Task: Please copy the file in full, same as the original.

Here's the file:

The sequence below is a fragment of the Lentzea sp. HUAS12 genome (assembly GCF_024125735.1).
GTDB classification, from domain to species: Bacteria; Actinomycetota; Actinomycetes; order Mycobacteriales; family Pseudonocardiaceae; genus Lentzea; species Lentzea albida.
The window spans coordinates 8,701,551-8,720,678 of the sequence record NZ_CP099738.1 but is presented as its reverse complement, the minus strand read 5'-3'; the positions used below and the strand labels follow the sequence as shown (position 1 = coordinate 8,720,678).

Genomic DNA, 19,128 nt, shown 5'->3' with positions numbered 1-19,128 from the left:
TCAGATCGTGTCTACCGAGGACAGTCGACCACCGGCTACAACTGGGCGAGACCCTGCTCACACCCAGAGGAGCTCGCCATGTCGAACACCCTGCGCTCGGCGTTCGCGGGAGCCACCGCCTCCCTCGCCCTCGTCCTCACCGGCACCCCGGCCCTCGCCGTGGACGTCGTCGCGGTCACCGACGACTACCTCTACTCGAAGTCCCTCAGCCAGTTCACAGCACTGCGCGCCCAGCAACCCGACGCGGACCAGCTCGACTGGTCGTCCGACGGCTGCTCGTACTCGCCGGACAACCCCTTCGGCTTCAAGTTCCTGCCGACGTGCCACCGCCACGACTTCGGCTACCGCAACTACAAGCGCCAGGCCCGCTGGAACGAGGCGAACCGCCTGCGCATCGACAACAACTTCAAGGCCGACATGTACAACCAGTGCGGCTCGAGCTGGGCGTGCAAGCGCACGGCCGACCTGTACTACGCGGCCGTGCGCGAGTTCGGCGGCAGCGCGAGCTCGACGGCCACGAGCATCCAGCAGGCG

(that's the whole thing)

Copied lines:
The sequence below is a fragment of the Lentzea sp. HUAS12 genome (assembly GCF_024125735.1).
GTDB classification, from domain to species: Bacteria; Actinomycetota; Actinomycetes; order Mycobacteriales; family Pseudonocardiaceae; genus Lentzea; species Lentzea albida.
The window spans coordinates 8,701,551-8,720,678 of the sequence record NZ_CP099738.1 but is presented as its reverse complement, the minus strand read 5'-3'; the positions used below and the strand labels follow the sequence as shown (position 1 = coordinate 8,720,678).

Genomic DNA, 19,128 nt, shown 5'->3' with positions numbered 1-19,128 from the left:
TCAGATCGTGTCTACCGAGGACAGTCGACCACCGGCTACAACTGGGCGAGACCCTGCTCACACCCAGAGGAGCTCGCCATGTCGAACACCCTGCGCTCGGCGTTCGCGGGAGCCACCGCCTCCCTCGCCCTCGTCCTCACCGGCACCCCGGCCCTCGCCGTGGACGTCGTCGCGGTCACCGACGACTACCTCTACTCGAAGTCCCTCAGCCAGTTCACAGCACTGCGCGCCCAGCAACCCGACGCGGACCAGCTCGACTGGTCGTCCGACGGCTGCTCGTACTCGCCGGACAACCCCTTCGGCTTCAAGTTCCTGCCGACGTGCCACCGCCACGACTTCGGCTACCGCAACTACAAGCGCCAGGCCCGCTGGAACGAGGCGAACCGCCTGCGCATCGACAACAACTTCAAGGCCGACATGTACAACCAGTGCGGCTCGAGCTGGGCGTGCAAGCGCACGGCCGACCTGTACTACGCGGCCGTGCGCGAGTTCGGCGGCAGCGCGAGCTCGACGGCCACGAGCATCCAGCAGGCG